brownish-orange veins, bases and edges. The thorax is golden-brown to
dark greenish-brown. The abdomen tends to be dark (black) with 1-2
yellow segments before the tip.
Slender Clearwing or Graceful Clearwing
Hemaris gracilis is distinguished from similar species by a pair of
red-brown bands on the undersides of the thorax, which varies from
green to yellow-green dorsally and sometimes brown with white
Larvae get large and feed on grape vines and Virginia creeper.
Note the differences between this moth and the Pandorus Sphinx.
If you have Grape or Virginia Creeper nearby, then you probably have
I often get asked to identify larvae from areas not
This day flier is widely distributed. If you have Virginia Creeper,
you probably have the Nessus Sphinx.
Two bright, distinct,
narrow yellow bands are often visible on the abdomen.
They are common in New Jersey and common
here on Prince Edward Island.
You will often see this species listed as Darapsa pholus,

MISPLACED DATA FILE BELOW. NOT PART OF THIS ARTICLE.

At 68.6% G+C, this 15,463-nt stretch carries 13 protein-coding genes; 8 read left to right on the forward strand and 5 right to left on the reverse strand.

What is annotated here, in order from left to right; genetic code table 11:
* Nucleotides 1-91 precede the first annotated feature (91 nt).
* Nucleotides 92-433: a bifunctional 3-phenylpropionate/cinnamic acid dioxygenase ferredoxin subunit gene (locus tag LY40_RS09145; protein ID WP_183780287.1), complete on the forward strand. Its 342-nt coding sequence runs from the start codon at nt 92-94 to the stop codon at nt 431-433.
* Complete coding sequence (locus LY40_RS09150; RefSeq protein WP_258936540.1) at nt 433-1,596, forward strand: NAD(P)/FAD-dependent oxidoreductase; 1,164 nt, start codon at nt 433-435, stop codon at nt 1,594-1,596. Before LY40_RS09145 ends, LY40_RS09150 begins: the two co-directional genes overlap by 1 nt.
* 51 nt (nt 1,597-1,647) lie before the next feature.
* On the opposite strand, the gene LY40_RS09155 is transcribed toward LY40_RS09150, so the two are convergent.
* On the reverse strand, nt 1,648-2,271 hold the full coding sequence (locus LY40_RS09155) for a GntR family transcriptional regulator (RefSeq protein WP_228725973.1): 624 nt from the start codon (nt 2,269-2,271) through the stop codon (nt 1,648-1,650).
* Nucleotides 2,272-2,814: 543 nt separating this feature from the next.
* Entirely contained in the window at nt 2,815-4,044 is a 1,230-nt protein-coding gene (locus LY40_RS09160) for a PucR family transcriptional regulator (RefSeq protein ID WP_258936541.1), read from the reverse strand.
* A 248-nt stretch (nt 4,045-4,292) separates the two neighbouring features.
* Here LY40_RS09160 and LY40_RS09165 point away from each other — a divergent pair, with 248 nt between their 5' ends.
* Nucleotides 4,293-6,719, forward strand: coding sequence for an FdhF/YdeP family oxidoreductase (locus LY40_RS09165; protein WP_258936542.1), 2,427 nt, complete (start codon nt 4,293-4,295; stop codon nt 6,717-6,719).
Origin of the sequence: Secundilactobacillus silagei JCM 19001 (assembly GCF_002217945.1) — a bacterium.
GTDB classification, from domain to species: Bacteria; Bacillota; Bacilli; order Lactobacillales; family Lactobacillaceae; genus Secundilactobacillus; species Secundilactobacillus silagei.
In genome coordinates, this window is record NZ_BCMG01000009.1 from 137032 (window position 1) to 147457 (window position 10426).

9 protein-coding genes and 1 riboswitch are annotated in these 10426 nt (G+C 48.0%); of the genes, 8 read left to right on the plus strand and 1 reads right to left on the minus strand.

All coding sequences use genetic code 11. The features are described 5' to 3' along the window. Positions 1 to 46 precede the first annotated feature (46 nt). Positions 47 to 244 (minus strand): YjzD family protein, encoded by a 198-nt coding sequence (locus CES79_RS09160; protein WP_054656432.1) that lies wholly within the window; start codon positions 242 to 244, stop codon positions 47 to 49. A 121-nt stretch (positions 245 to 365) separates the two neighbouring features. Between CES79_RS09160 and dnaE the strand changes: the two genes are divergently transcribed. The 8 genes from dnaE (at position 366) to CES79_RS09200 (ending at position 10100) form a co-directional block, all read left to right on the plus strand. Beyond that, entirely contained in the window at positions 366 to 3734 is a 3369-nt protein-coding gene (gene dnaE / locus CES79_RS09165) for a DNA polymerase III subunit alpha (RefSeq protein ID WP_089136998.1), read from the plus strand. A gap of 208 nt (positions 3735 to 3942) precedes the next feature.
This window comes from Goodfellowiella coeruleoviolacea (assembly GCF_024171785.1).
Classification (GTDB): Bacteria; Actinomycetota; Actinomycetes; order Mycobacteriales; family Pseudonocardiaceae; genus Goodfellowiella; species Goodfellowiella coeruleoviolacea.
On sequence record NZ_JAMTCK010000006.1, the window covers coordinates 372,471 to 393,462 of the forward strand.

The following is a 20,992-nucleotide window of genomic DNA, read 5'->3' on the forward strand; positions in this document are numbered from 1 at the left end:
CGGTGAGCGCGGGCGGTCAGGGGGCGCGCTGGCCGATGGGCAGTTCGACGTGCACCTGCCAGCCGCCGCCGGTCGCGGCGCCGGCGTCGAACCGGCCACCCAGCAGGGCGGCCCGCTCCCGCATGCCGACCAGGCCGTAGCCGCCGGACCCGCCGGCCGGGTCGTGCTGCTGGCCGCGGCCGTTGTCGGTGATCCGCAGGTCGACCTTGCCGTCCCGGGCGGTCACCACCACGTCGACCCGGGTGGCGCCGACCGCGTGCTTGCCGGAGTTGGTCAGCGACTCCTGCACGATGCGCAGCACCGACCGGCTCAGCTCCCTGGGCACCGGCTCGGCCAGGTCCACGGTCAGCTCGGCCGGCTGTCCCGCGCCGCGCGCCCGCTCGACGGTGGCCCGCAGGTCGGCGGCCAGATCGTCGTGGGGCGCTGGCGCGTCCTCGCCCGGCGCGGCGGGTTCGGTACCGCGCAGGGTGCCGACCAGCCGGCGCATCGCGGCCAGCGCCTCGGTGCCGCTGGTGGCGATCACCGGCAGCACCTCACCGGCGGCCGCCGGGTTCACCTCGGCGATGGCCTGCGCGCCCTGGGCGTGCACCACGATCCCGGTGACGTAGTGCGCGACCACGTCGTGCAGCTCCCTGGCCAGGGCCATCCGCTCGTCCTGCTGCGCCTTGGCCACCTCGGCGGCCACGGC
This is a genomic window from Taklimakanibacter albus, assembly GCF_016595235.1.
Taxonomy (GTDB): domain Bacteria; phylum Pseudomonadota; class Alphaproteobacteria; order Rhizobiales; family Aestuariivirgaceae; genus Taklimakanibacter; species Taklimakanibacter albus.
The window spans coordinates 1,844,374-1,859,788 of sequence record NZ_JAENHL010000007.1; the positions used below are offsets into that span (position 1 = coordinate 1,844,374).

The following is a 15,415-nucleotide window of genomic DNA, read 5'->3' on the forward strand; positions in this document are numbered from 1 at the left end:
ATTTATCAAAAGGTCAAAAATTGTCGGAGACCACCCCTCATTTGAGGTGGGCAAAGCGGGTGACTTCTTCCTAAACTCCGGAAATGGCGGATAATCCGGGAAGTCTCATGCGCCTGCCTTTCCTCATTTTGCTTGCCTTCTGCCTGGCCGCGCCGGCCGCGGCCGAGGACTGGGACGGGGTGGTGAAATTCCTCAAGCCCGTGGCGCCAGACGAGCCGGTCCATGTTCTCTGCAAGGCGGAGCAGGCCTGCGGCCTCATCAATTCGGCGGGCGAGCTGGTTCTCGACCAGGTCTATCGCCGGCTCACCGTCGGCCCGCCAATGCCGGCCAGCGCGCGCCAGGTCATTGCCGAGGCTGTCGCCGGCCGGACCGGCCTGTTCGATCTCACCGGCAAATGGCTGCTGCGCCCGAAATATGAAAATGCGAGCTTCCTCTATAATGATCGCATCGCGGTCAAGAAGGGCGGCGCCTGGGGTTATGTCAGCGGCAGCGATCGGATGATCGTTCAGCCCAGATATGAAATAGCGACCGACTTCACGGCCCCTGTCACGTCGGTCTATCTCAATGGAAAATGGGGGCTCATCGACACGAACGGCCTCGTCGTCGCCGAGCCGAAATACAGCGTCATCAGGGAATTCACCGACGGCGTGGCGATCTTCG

especially in older literature.
USGS/MA, the Virginia Creeper Sphinx or the Grapevine Sphinx
This moth is recorded on the U.S.G.S. site for York County,
but it is widely reported as far north as southern Maine. If you have
the foodplants indicated in the common names, you may have this species nearby.
If you have hydrangea growing near a stream, then you may have the
I am actualy surprised by this record as this
species has a range generally more to the south.
WO, the Bedstraw Hawk Moth
or Gallium Sphinx
This species is not officially reported in Sagadahoc County.
Some years I see them on P.E.I., some years, I do not.
USGS, the White-lined Sphinx
This species is officially reported from York County.
It is a strong migrator from the south,
and there are records from the west and to the north.
This species is reported from nearby Penobscot County.
Adults fly as a single brood from April-June in meadows in coniferous
forests. Adults fly during the afternoon.
This moth is very much under reported.
It is a
rapid day flier so is probably not in too many collections.
Grape is a popular larval host.
Enjoy some of nature's wonderments, giant silk moth cocoons.
These cocoons are for sale winter and fall. Beautiful Saturniidae moths will emerge the following spring and summer.
Read Actias luna rearing article. Additional online help available.